Eggplant Spinach Lasagna Assembly – Spinach Layer

Eggplant and Spinach Lasagna
serves 6-8

6-9 lasagna noodles (however many you need for 3 layers in your pan)
1 lb eggplant
12 oz baby spinach
8 oz part-skim mozzarella, grated
16 oz fat-free cottage cheese
3/8 oz pecorino romano, shaved
28 oz crushed tomatoes*
26 oz stewed tomatoes (or just use another 28 oz crushed tomatoes)*
4 Tbsp minced garlic
2 tsp olive oil
1+1/2 tsp Mexican oregano (divided)
1/2 tsp basil
3/4 tsp salt, divided
ground pepper

* I’ve also made this with ~ 42 oz diced tomatoes and 14.5 oz tomato sauce – it just depends on how chunky you want your tomato sauce.

In a large, wide skillet, sauté the minced garlic in the olive oil over low to medium-low heat for a minute or two. Remove 2 tsp of the garlic and set aside. Add the tomatoes, 1 tsp Mexican oregano, the basil, and 1/2 tsp of salt to the garlic. Stir well, and adjust spices to taste. Cook the sauce over medium-low to medium heat until it thickens, 20-30 minutes. (Turn it down if you need to prevent splattering). Once done, set aside. You can continue with the other steps while it’s cooking – just check it fairly often.

Preheat the oven to 450 degrees. Slice the eggplant into rounds about 1/3 inch thick. Spray a couple of cookie sheets with cooking spray, place the eggplant slices on the sheets, brush lightly with olive oil, and sprinkle with salt. (I actually didn’t brush them with olive oil, and they turned out fine – your choice). Bake about 10 minutes (check at 5 minutes) until lightly browned. Turn the pieces and bake for another 2-5 more minutes. Remove and allow to cool. Once cooled, cut into pieces that are about 2″ in size. Set aside. You’ll want the oven at 350 degrees for the lasagna.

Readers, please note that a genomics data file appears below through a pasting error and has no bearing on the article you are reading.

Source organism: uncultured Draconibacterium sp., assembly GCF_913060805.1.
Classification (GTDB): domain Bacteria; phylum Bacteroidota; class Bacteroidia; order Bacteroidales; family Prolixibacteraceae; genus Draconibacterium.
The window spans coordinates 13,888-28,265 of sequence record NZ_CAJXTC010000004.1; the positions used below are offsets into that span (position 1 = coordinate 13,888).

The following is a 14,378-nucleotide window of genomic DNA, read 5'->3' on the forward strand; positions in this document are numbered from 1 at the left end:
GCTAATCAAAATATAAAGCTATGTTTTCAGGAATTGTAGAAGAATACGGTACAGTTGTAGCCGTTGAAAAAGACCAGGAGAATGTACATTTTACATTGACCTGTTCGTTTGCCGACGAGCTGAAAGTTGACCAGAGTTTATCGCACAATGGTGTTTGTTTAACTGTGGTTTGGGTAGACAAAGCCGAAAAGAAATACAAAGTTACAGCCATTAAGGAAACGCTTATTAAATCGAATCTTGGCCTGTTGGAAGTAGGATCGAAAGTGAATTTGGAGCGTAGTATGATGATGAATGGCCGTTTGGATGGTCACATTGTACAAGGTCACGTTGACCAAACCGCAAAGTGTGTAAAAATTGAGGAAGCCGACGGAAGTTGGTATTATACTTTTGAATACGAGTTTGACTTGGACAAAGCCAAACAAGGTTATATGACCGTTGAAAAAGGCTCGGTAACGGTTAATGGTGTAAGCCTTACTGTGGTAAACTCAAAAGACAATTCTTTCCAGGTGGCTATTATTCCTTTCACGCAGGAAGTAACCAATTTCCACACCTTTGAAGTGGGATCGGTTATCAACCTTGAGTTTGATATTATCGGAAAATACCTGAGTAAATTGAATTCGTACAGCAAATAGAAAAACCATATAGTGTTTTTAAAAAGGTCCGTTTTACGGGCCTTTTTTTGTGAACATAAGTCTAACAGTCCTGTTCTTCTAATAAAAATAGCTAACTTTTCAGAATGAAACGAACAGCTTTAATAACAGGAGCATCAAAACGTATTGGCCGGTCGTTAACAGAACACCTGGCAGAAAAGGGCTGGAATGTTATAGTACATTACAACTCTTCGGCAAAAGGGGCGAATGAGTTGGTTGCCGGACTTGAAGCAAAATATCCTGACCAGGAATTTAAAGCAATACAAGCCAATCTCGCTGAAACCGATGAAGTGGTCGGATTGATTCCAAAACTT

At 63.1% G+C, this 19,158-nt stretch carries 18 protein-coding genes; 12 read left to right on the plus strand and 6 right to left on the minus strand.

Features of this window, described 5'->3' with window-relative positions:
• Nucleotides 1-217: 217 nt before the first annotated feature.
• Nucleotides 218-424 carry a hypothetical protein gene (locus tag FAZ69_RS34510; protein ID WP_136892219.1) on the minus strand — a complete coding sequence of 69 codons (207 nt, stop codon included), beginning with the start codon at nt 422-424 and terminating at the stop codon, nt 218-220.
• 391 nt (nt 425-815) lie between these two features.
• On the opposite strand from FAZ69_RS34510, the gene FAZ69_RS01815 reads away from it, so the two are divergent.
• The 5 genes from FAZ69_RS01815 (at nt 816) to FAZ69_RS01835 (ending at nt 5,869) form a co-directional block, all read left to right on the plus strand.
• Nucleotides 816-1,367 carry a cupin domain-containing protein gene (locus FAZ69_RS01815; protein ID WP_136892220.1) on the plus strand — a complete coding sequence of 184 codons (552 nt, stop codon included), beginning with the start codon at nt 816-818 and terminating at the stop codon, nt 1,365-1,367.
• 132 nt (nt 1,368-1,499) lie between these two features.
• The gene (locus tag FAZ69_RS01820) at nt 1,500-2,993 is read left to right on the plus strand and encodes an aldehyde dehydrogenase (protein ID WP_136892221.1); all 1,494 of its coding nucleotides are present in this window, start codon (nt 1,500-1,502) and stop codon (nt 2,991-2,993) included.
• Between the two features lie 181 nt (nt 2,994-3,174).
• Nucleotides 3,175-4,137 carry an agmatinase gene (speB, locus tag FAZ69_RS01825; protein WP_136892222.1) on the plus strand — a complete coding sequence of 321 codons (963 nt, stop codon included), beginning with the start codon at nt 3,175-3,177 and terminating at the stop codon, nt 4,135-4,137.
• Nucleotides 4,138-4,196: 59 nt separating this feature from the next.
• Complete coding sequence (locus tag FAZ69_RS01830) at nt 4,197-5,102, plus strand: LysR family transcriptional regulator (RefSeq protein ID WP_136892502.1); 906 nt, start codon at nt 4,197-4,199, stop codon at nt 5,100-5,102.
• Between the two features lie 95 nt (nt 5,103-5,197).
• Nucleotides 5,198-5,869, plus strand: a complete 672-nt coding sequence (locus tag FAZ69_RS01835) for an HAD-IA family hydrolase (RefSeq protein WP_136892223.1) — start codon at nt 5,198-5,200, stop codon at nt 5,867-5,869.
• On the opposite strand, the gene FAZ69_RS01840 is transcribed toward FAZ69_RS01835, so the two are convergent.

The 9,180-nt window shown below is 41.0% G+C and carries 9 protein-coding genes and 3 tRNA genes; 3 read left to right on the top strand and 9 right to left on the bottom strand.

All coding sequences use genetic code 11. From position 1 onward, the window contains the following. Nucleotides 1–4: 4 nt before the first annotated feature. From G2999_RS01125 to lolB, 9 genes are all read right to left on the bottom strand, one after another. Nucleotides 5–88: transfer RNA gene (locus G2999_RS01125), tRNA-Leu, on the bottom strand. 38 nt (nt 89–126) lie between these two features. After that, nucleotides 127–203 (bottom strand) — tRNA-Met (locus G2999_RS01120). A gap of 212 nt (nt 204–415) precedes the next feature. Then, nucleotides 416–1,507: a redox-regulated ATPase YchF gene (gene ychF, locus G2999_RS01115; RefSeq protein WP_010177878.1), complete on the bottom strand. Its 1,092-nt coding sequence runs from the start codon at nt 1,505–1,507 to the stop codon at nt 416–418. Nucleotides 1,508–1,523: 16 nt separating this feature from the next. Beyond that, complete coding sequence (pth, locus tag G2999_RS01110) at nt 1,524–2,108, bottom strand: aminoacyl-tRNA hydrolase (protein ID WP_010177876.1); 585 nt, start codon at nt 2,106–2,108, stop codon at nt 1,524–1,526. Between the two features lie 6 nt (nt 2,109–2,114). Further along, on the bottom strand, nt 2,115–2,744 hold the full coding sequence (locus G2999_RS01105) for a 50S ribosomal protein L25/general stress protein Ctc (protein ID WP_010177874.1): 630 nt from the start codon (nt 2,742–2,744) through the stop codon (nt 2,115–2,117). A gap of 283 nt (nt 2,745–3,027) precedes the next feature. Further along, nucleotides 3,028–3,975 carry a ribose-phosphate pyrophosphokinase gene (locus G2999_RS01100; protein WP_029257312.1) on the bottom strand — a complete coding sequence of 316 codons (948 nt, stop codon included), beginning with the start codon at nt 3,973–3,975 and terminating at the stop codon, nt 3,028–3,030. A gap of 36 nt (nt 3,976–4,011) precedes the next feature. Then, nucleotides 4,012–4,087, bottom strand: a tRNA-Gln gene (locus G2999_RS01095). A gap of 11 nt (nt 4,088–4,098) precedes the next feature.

Combine the cottage cheese, shaved pecorino romano, 1/2 tsp Mexican oregano, 1/4 tsp salt, and the 2 tsp of garlic. Set aside.

Steam the spinach (or just put it in the microwave, covered for about two minutes), so that it is wilted, but still bright green. Set aside.

Cook the lasagna noodles as per directions. Drain.

Assemble the lasagna in the following, evenly spread out layers:

  • A thin layer of the tomato sauce
  • A single layer of lasagna noodles
  • 1/3 of the tomato sauce
  • 1/2 of the cottage cheese mixture
  • A little less than 1/2 of the mozzarella
  • The eggplant
  • Another layer of lasagna noodles
  • 1/3 of the tomato sauce
  • The spinach
  • The remaining cottage cheese mixture
  • A little less than 1/2 of the mozzarella
  • Another layer of lasagna noodles
  • The remainder of the tomato sauce
  • The remaining mozzarella

Cover loosely, and bake for 35 minutes at 350 degrees. Uncover the lasagna and bake for another 10 minutes.

Eggplant and Spinach Lasagna

Eggplant and Spinach Lasagna